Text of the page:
By now you've surely read the news that "Twilight" director Catherine Hardwicke will be taking on a contemporized version of William Shakespeare's "Hamlet," and the Emile Hirsch has been tapped for the starring role. Hardwicke credits Hirsch for the story idea, which brings Hamlet's story "to a small East Coast liberal arts college where Hamlet's father is the president." The story will open with Hirsch's character returning home to attend dear old dad's funeral.
That's really all we know so far. Hardwicke will direct, once she's finished writing the script with Ron Nyswaner. Hirsch will star, though the contemporized setting could mean a shift away from the name 'Hamlet.' The character is universally known however, as is the rest of "Hamlet"'s colorful cast. And seeing as how Hardwicke is tapped in to all of these hot, young stars after her work on "Twilight," we can't help but wonder who among them she might tap for the other major roles.
Well duh. He's super-hot right now, everyone wants a piece and Hardwicke has an in. RPattz would be great for Laertes, the unfortunate soul who is tricked into killing Hamlet with a poison-tipped sword at the end of the play. Laertes is a complex character and he has some hefty scenes. There's the climactic sword fight of course, but he also buries his sister and is incited by the king -- also Hamlet's uncle -- to seek vengeance on the young prince. He is essentially a good-hearted patsy who is misled by the false king's scheming.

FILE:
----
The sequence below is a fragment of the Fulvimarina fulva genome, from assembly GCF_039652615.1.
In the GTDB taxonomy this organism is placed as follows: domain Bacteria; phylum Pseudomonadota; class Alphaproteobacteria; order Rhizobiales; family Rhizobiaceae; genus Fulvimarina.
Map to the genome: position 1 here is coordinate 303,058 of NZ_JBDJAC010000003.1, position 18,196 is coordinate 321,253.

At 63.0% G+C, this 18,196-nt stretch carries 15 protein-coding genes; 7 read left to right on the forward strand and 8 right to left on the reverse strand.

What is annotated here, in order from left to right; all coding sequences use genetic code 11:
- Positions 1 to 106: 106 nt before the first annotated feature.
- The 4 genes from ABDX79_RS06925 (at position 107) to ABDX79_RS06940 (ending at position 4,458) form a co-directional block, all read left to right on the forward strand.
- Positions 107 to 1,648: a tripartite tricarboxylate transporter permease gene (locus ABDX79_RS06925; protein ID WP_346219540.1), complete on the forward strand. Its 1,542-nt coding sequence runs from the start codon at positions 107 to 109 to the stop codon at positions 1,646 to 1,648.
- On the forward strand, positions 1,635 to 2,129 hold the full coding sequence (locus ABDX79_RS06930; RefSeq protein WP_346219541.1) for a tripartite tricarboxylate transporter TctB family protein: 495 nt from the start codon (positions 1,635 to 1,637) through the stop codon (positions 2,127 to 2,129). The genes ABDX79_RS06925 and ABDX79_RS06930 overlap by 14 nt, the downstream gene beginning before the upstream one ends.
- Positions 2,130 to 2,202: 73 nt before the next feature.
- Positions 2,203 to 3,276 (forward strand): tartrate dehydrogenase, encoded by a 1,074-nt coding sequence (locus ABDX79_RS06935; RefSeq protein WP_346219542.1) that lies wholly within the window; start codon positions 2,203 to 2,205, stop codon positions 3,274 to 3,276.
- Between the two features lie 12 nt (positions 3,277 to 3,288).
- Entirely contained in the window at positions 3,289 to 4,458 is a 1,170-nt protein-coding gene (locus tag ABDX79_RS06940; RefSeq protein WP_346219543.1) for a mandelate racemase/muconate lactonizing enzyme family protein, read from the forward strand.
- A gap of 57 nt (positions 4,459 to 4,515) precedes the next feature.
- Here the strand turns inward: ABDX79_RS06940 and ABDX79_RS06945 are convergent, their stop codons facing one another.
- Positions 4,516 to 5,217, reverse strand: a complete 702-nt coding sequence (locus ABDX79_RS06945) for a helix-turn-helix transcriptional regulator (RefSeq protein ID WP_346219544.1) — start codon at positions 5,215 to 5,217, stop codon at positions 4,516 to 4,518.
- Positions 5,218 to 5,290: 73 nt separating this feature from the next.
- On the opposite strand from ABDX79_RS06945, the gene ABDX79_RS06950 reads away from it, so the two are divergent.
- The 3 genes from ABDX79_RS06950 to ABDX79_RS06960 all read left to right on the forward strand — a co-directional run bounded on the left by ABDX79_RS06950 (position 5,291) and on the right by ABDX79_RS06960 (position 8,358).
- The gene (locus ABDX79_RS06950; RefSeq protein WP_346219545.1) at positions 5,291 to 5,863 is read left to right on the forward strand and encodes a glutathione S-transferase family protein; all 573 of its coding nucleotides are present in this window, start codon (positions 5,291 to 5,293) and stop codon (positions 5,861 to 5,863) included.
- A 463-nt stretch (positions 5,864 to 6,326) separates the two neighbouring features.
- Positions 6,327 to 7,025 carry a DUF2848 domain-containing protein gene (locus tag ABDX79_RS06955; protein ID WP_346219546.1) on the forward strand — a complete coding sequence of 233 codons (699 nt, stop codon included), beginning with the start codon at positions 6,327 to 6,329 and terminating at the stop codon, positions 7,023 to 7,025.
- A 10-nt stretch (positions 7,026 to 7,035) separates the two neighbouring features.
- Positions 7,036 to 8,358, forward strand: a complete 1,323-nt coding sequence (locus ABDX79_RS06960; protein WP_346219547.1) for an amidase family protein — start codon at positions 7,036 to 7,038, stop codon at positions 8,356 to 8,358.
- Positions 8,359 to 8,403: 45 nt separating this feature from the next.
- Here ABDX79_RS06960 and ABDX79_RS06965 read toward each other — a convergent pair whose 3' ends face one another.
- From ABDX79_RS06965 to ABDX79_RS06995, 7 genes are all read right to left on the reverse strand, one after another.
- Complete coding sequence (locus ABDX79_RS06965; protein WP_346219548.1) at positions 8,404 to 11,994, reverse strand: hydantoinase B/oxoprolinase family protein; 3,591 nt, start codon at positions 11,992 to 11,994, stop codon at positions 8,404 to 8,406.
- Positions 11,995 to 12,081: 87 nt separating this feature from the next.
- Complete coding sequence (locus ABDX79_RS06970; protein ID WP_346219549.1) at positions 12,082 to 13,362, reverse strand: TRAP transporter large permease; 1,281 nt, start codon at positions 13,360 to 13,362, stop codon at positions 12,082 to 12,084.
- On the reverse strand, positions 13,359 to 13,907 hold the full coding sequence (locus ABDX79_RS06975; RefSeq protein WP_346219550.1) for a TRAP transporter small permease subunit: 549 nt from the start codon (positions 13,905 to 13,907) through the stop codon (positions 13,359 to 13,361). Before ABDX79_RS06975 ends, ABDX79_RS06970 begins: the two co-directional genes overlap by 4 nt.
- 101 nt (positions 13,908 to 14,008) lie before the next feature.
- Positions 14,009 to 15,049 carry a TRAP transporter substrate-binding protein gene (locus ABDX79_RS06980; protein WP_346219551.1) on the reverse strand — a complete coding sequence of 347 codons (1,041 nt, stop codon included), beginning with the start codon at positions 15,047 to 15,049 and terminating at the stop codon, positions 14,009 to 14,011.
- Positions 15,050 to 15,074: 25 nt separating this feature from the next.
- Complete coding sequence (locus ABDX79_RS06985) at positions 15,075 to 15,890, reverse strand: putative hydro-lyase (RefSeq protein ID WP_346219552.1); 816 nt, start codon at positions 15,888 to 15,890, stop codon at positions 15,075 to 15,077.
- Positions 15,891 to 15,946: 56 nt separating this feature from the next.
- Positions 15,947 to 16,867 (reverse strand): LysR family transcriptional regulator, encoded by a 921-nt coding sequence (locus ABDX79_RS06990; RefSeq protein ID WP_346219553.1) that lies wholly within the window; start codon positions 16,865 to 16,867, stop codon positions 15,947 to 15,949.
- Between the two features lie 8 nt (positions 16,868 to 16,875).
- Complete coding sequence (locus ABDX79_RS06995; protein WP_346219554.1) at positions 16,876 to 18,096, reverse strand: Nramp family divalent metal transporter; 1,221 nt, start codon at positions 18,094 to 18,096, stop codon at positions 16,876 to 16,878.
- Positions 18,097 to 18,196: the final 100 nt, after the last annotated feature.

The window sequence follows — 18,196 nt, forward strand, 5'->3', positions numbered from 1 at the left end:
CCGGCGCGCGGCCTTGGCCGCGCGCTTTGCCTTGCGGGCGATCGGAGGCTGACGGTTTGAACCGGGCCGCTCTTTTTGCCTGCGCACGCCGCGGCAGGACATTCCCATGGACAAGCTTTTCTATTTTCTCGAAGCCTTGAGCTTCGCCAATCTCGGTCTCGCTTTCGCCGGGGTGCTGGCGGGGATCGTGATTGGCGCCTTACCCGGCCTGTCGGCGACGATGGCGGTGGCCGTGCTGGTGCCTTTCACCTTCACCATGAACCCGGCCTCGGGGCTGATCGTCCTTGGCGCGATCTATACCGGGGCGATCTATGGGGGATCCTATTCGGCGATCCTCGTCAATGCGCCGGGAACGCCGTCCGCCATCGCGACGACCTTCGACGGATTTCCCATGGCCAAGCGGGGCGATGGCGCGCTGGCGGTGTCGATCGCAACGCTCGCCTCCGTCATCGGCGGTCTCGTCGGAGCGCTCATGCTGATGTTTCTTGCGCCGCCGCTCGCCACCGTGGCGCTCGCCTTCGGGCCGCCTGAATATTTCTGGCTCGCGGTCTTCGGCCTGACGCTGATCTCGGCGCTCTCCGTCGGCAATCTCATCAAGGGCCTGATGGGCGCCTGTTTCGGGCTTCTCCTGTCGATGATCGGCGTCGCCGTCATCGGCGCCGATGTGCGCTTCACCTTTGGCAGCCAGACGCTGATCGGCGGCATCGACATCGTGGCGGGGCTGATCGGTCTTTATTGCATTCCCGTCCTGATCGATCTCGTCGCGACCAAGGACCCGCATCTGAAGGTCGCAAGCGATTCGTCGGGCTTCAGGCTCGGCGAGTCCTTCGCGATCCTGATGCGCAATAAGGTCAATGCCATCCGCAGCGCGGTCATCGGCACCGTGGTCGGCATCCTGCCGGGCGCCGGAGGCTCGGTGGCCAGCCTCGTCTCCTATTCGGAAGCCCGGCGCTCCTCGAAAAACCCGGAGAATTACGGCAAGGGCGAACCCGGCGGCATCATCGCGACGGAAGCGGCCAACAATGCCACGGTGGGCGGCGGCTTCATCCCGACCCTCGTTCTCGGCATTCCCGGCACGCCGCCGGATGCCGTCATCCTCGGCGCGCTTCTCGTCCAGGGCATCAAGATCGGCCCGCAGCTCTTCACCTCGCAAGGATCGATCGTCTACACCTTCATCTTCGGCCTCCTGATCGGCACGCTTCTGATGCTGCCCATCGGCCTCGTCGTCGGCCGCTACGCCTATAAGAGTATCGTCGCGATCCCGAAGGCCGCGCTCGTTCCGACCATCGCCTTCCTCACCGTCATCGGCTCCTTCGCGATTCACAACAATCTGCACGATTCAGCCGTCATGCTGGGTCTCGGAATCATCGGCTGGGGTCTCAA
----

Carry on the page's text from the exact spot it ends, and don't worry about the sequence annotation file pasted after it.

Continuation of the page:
An obvious one for Hardwicke to target, considering their history together. "Hamlet" isn't exactly a strong story for female characters, so Reed would undoubtedly step into the role of Laertes' sister Ophelia. She is positioned in some ways as a love interest for Hamlet, but the prince's own misfortunes and the schemes surrounding him lead things in an entirely different direction. Ophelia, in her sweet naivete, is driven to insanity after Hamlet's accidental murder of her father, ultimately leading her to commit suicide. It would be a departure from Reed's Rosalie Hale character, but the young actress ought to jump at such an opportunity to show her range.
In "Twilight," Peter Facinelli plays the 300-year old vampire who fills a paternal role for the Cullen family. In "Hamlet," he is perfect for the part of the young prince's only trusted friend, Horatio. He stands apart from scheming Claudius, serving as Hamlet's confidante, sounding board, shoulder to cry on, etc. He is intelligent and loyal to a fault, willing even to throw away his own life as Hamlet lays dying at the end of the play.
Rosencrantz and Guildenstern, right here. Their part in the story is small, but vitally important. Though they are Hamlet's childhood friends, the duo actually serve as spies for the corrupt King Claudius, who assassinates Hamlet's father in order to take the throne. Gigandet and Gathegi, already bros after their time served as nomadic vampires James and Laurent in "Twilight," could easily bring their dark side to the Shakespeare's most important minor characters.
Yes, yes… I know. Holly Hunter isn't in "Twilight." She is in "Thirteen" though, another Hardwicke flick. And since there aren't any strong older female roles to carry over from "Twilight" to "Hamlet"'s Queen Gertrude, I think Hunter would be a perfect in the role of Hamlet's mother. Hamlet's relationship with his mother is a rough one. And who can really blame him: after Gertrude's hubby, the king, is killed, she flies immediately into the arms of her brother-in-law Claudius. Now that's just messed up.